Chicago Composer Brings Recently Restored St. Stanislaus Kostka Church “Out of Darkness into Light”
St. Stanislaus Kostka Church is located near Polonia Triangle, which was the heart of Chicago’s vibrant Polish community when the cathedral was built in the 19th century. Since, St. Stanislaus and Chicago’s Polish community have changed.
St. Stanislaus Church c. 1900
While Illinois is still home to one of the largest populations of Poles in the United States, the majority of Poles is now concentrated in Chicago’s suburbs rather than the city itself, according to a report from the Polish American Association.
“I’ve always been fascinated by St. Stanislaus. But as Pulaski Park – the neighborhood around it – changed, the parish diminished, and everything fell into disrepair,” composer William Neil said. “Though more recently, there has been a renaissance in the area, and the Polish community started doing renovations.”
Soon, he also got to know artist Malgosia Sawczuk, who operates the The Art Objects Conservation Lab along with her husband, as she was painstakingly restoring St. Stanislaus to its former glory.
Neil said, “I asked her what’s it like being up there in the scaffolding and to be so close to this great art. She told me, ‘It’s like touching the silence in the perfect emptiness.’ That sung to me. That’s what I do with music.”
St. Stanislaus Kostka Church photographed in 2015
“Restoration is an act of defiance against decay,” Neil said. Inspired by Sawczuk’s work, Neil collaborated with her to create a new work about the renovation itself, “Out of Darkness into Light.”
The piece premiered during a performance Neil organized, Nostras Voces (Our Voices), which took place on April 11th, 2015, and which WFMT broadcasts Friday, December 23, 2016 at 8 pm.
Below, see Sawczuk’s painstaking work to restore St. Stanislaus, along with her descriptions of the restoration processes. Learn more about the Nostras Voces concert and broadcast at the bottom of this page.
St. Stanislaus Kostka Church houses extraordinary oil paintings on metal substrate which appear in the Stations of the Cross. The high artistic level of these art works faded during the years due to a thick layer of dirt embedded in the surface, as well as several scattered areas of paint loss. The conservation treatment included cleaning, inpainting, and re-gilding of the halo and fully restored the beauty of these art works.
A view of the liturgical table from St. Stanislaus Kostka Church in Chicago after conservation. The range of the conservation treatments here was very wide and included both a structural stabilization of the wood as well as restoration of the aesthetic appearance. During the process the object was cleaned, the several over-paintings were removed, the missing carved fragments of the bases and capitals were reconstructed, and the cracks were filled. The original color of the table was recreated. The frame and all originally gilded areas were gilded anew with the use of 24 karat gold.
This picture depicts the process of gilding the surface of the Ark of Mercy, a contemporary piece inspired by the Ark of the Covenant. Two techniques of water and oil gilding were used here, applied to both the surface of gesso and red bole (a mixture of clay and animal or fish based glues). Oil gilding will provide a beautiful surface coating of matte gold; in contrast, water gilding allows for a burnished mirror-like sheen surface.
The arrangement of the two Angels, Ark of Mercy and Madonna symbolizing the Ark of the Covenant was created in wood by Polish sculptor Stefan Niedorezo and gilded by Margaret Sawczuk, art conservator. The sculpture of the Madonna was not only covered by gold leaves but also painted with many layers of colored, transparent varnishes which allows for a vibrant energy of the gold leaves.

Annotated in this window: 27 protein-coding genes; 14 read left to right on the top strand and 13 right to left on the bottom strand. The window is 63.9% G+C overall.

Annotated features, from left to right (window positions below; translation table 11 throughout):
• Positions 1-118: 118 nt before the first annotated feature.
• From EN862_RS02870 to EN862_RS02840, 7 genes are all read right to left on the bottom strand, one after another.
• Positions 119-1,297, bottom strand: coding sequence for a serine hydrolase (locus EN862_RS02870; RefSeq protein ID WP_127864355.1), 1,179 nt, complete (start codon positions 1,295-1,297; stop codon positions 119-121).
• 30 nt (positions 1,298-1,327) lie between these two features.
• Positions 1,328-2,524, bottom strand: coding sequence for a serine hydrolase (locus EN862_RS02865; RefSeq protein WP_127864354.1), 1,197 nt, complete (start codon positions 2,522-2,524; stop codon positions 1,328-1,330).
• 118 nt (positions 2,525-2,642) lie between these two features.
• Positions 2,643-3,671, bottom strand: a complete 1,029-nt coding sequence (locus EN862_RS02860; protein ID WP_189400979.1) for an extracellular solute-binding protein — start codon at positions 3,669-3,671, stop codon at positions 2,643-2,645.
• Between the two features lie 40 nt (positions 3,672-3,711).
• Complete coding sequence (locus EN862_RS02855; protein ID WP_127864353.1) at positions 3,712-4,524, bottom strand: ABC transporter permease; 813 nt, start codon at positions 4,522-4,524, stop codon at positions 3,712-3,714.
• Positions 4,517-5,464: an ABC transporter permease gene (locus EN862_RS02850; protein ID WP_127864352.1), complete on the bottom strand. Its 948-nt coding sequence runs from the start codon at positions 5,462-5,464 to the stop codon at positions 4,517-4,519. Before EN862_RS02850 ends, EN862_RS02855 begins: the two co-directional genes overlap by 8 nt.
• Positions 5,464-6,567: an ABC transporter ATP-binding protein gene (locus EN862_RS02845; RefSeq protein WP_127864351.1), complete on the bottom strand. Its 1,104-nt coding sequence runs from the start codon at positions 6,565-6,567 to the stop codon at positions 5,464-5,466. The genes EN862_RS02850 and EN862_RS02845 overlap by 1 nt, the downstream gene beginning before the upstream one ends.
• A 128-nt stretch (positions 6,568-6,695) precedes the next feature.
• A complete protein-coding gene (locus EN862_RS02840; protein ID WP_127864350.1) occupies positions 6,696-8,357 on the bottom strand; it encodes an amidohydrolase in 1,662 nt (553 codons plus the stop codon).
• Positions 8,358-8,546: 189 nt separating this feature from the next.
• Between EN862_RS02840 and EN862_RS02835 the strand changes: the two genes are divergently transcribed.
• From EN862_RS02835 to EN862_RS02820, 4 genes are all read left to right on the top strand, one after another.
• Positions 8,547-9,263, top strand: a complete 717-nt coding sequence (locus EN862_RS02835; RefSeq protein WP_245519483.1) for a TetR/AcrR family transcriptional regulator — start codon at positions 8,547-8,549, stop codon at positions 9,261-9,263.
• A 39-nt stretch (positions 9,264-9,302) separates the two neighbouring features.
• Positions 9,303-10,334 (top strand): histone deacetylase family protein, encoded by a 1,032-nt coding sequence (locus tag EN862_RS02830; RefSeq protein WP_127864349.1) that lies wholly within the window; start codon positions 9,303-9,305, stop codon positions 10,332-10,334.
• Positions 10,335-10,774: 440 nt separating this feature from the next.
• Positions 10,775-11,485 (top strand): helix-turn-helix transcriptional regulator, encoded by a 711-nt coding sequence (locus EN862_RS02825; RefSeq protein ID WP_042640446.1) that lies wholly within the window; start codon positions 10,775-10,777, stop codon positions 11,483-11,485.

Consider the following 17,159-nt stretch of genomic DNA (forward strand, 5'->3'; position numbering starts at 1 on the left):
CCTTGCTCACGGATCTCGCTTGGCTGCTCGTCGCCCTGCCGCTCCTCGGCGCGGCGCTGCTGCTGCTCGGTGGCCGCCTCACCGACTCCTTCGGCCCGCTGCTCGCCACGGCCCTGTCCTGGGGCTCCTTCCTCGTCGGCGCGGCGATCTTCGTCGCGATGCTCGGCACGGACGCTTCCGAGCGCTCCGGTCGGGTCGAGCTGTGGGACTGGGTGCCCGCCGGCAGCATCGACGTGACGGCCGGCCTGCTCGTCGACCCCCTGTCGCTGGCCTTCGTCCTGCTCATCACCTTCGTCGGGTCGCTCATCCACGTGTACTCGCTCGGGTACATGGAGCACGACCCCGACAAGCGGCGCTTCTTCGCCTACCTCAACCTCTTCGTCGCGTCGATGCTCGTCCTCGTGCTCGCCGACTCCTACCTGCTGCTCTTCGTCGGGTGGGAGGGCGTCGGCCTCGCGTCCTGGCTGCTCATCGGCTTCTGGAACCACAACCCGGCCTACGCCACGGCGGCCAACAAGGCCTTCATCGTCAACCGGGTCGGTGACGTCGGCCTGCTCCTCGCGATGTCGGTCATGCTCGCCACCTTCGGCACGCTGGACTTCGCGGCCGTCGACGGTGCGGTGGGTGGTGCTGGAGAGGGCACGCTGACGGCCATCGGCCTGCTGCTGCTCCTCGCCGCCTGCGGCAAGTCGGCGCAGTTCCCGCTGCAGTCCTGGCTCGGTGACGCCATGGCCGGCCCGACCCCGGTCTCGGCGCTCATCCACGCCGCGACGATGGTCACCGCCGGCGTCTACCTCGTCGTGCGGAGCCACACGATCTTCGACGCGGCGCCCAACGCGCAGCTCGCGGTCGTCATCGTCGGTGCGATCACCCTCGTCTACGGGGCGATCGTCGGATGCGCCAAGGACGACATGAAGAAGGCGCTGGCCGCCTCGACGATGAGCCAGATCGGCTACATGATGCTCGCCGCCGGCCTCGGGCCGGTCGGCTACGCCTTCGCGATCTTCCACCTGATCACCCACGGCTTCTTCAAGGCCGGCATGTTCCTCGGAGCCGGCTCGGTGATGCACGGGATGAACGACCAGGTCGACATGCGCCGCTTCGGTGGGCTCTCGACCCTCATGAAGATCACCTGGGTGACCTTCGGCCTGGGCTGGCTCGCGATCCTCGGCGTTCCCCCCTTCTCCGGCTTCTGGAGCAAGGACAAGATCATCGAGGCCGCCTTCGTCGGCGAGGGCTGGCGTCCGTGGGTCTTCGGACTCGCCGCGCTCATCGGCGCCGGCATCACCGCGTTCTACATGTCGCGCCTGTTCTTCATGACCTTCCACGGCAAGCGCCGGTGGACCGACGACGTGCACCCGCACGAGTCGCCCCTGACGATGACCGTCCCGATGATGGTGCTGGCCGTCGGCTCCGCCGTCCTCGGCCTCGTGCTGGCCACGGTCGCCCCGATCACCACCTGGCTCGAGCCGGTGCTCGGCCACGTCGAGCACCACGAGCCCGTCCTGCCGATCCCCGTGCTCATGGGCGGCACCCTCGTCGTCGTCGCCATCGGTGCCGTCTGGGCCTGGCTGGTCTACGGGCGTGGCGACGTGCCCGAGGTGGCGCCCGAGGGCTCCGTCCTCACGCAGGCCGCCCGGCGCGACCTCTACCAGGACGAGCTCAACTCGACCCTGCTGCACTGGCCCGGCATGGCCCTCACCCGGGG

The conservation of the side altar at St. Stanislaus Kostka Church lasted a year before the poor condition of the wood and surface was fully stabilized and restored. Uncontrolled changes in temperature and humidity caused deep cracks in the structure as well as an almost total destruction of the gesso and gilding, which lost its adhesion to the substrate and had a tendency to fall. The layer of paint was brittle and covered with network of craquelures.
An immediate intervention was essential to protect the altar and prevent further deterioration. The conservation treatments included a consolidation of the wood, stabilization of layers of gesso, removal of over-paintings, filling of cracks and small losses, reconstruction of missing fragments of floral carved ornaments, and gilding of original paint layer. During the conservation process dozens of missing precious stones were also replaced.
Nostras Voces featured the composer, William Neil, as pianist, flute soloist Tom Gullion, soprano Josefien Stoppelenburg, and the Organ Choir of St. Stanislaus.
The concert begins with an improvised work by Mr. Gullion for wooden flute and piano entitled “Quiet.” This is followed by the world premiere of Mr. Neil’s “Deep Blue,” scored for piano and bass clarinet.
To be heard next is a setting of the traditional folk tune, “Black Madonna,” with a prelude and coda. Participating in this piece we’ll hear William Neil, piano; Tom Gullion, alto flute; and the St. Stanislaus Kostka Organ Choir, directed by organist Sophie Zak. Following is soprano Josefien Stoppelenburg’s singing of Hildegard von Bingen’s “O Ignis Spiritus.”
The finale of the concert is to be the first performance of “Out of Darkness into Light” featuring Ms. Stoppelenburg; Tom Gullion on bass clarinet, soprano sax, and alto flute; and William Neil, the composer, playing piano and digital acoustics.
The presentation on WFMT also features interviews with Mr. Neil and Ms. Stoppelenburg. The music producer is Eric Arunas and the program’s host and producer is Kerry Frumkin.
Listen to excerpts from the interview with Kerry Frumkin, William Neil and Josefien Stoppelenburg.